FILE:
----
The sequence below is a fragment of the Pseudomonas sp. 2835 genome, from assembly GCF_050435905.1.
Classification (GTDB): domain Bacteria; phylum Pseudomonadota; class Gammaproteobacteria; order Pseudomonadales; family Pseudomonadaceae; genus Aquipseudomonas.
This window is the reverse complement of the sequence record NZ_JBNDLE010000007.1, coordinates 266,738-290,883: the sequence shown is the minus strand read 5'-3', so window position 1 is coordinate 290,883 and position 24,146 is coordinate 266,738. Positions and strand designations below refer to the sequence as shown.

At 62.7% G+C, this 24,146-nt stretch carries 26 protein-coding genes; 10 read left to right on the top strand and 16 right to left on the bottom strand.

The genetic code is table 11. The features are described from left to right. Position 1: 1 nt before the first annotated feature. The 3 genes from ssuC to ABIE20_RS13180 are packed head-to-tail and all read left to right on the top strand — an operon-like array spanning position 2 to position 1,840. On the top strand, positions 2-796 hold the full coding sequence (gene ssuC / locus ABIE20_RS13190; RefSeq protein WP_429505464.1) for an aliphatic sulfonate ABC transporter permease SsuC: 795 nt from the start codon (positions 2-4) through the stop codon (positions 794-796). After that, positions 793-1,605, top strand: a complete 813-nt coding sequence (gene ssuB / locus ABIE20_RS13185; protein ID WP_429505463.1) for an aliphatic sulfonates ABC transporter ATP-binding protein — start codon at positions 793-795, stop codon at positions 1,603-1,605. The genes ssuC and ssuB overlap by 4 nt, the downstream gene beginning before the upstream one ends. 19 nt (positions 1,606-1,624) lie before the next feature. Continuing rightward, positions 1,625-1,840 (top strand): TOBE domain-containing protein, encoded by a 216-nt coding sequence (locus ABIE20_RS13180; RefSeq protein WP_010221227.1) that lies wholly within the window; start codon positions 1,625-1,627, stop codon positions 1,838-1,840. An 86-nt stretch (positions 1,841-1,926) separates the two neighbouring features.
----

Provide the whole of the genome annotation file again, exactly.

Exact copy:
The sequence below is a fragment of the Pseudomonas sp. 2835 genome, from assembly GCF_050435905.1.
Classification (GTDB): domain Bacteria; phylum Pseudomonadota; class Gammaproteobacteria; order Pseudomonadales; family Pseudomonadaceae; genus Aquipseudomonas.
This window is the reverse complement of the sequence record NZ_JBNDLE010000007.1, coordinates 266,738-290,883: the sequence shown is the minus strand read 5'-3', so window position 1 is coordinate 290,883 and position 24,146 is coordinate 266,738. Positions and strand designations below refer to the sequence as shown.

At 62.7% G+C, this 24,146-nt stretch carries 26 protein-coding genes; 10 read left to right on the top strand and 16 right to left on the bottom strand.

The genetic code is table 11. The features are described from left to right. Position 1: 1 nt before the first annotated feature. The 3 genes from ssuC to ABIE20_RS13180 are packed head-to-tail and all read left to right on the top strand — an operon-like array spanning position 2 to position 1,840. On the top strand, positions 2-796 hold the full coding sequence (gene ssuC / locus ABIE20_RS13190; RefSeq protein WP_429505464.1) for an aliphatic sulfonate ABC transporter permease SsuC: 795 nt from the start codon (positions 2-4) through the stop codon (positions 794-796). After that, positions 793-1,605, top strand: a complete 813-nt coding sequence (gene ssuB / locus ABIE20_RS13185; protein ID WP_429505463.1) for an aliphatic sulfonates ABC transporter ATP-binding protein — start codon at positions 793-795, stop codon at positions 1,603-1,605. The genes ssuC and ssuB overlap by 4 nt, the downstream gene beginning before the upstream one ends. 19 nt (positions 1,606-1,624) lie before the next feature. Continuing rightward, positions 1,625-1,840 (top strand): TOBE domain-containing protein, encoded by a 216-nt coding sequence (locus ABIE20_RS13180; RefSeq protein WP_010221227.1) that lies wholly within the window; start codon positions 1,625-1,627, stop codon positions 1,838-1,840. An 86-nt stretch (positions 1,841-1,926) separates the two neighbouring features.